Fly fishing gear

Hatchery Trout and PowerBait in Lowland Lakes: Great Times for Tens of Thousands in WA

There is the mythical adventure of trekking down a mountain river, fly rod in hand to catch wild trout. All taking place, of course, in a poetic setting where nature speaks to you.

Then there is the trout fishing which more than 30,000 anglers, mostly in 200 lowland lakes this side of the mountains, practiced on the opening day of the fishing season on Saturday 23rd April.

This is fishing off a dock at Martha Lake Park in Lynnwood, just past the busy traffic on the 164and Rue Sud-Ouest, not far from Walmart.

The state issues 650,000 to 700,000 freshwater fishing licenses each year, about 75 percent of which are used to fish for trout, a “high proportion” done in lowland lakes, according to the Department of Fisheries and Wildlife. state wildlife.

It’s an outdoor experience that might not be related to many in a digital city and for whom fishing is an experience left to the Outdoor Channel.

But then, for this young couple, the kids come and things change.

At the giant Hooked on Toys & Sporting Goods store in Wenatchee, tackle shopper Johnny Stavenjord says he sees these young families walk in. And why not ? The store is a must stop for many traveling to nearby recreation areas.

“This state has a lot of trout-populated lakes, and they’re pretty biting,” he said.

According to a 2020 report by the Outdoor Industry Association, 50 million Americans fished in 2019, the highest number in a decade, with 3 million first-time anglers that year, including 1.2 million children aged 6 to 12 years old.

Many of us are familiar with this kind of outdoor experience.

We know all about stacking the family in the van, filled with kids and rod and reel combos you can pick up for as little as $20.

These beginner trout fishermen also quickly discover the modern way to catch these trout: bait fishing using a product called PowerBait, or one of its lesser-known competitors, an artificial paste saturated with smells and flavors.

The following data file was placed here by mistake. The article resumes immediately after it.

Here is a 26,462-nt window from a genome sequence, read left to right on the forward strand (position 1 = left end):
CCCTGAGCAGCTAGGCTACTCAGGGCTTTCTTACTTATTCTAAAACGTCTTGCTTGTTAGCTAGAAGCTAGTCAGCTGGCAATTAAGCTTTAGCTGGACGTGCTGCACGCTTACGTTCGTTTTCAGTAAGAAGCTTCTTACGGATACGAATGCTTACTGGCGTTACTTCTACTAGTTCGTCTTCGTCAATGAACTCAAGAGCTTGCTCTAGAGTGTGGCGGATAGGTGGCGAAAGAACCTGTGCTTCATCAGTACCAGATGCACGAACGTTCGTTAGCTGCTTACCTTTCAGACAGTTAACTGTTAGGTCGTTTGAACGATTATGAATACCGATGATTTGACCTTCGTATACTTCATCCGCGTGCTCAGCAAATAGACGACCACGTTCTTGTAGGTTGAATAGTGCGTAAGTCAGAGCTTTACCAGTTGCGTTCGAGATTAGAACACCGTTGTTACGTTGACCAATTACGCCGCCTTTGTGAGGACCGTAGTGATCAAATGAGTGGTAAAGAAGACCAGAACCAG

Forget digging for earthworms.

The paste, which you mold around a hook, is irresistible to trout. It floats, so it can get over the weeds at the bottom. You certainly don’t conjure up a young Brad Pitt in “A River Runs Through It.”

On this Saturday morning in Martha Lake, you can find Beth Lyson, 60, of Everett, a regular. The platform is crowded with a dozen adults and children. Some brought lawn chairs.

In many cases on the dock, even after years, many regulars at this informal social club do not know each other’s surnames. It is sometimes a question of someone who no longer comes, the disease having caught up with him.

She started fishing with her husband, Al Lyson, a few years ago. He died in 2018 at age 68. She misses him a lot, remembering how long they were together. “Almost 26 years old.”

After his death, she continued to fish. “It helps me cope,” she said.

The group is thrilled when Lyson pulls up a string of water with a 17-inch trout she caught earlier. “Nice.” “A beauty.”

Some of them know his grief. They don’t make it a topic of discussion. This is not a place for in-depth philosophical discussions, but rather where to launch to avoid getting caught in the water lilies.

This morning, Randy Myers, 41, of Bothell, is as if at the dock. It’s been three years since he kept bumping into Lyson on the dock, but, he said, “I’m not too personal.”

A duty manager at a pest control company, Myers said he shows up at the dock most Saturdays and Sundays until the end of trout season at the lake on Oct. 31.

“It’s relaxing, it takes me away from the hustle and bustle of life,” he said. Myers donates much of the trout he catches to elderly neighbors.

Just then, high up in a tree on the shore, he sees two eagles. “They are huge!” The rest of those on the platform look up. Not a bad way to spend a Saturday.

To satisfy all those trout anglers, this year in 750 lakes the state will plant more than 2.1 million “catchable” trout and kokanee. The latter is a trout-sized form of sockeye salmon that does not migrate.